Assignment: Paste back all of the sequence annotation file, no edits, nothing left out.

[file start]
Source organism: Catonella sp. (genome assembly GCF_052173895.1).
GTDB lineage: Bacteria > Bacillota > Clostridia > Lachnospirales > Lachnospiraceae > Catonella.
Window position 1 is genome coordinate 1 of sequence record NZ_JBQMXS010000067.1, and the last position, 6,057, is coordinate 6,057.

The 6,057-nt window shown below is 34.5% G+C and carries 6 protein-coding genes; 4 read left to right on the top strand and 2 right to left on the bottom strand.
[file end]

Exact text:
Source organism: Catonella sp. (genome assembly GCF_052173895.1).
GTDB lineage: Bacteria > Bacillota > Clostridia > Lachnospirales > Lachnospiraceae > Catonella.
Window position 1 is genome coordinate 1 of sequence record NZ_JBQMXS010000067.1, and the last position, 6,057, is coordinate 6,057.

The 6,057-nt window shown below is 34.5% G+C and carries 6 protein-coding genes; 4 read left to right on the top strand and 2 right to left on the bottom strand.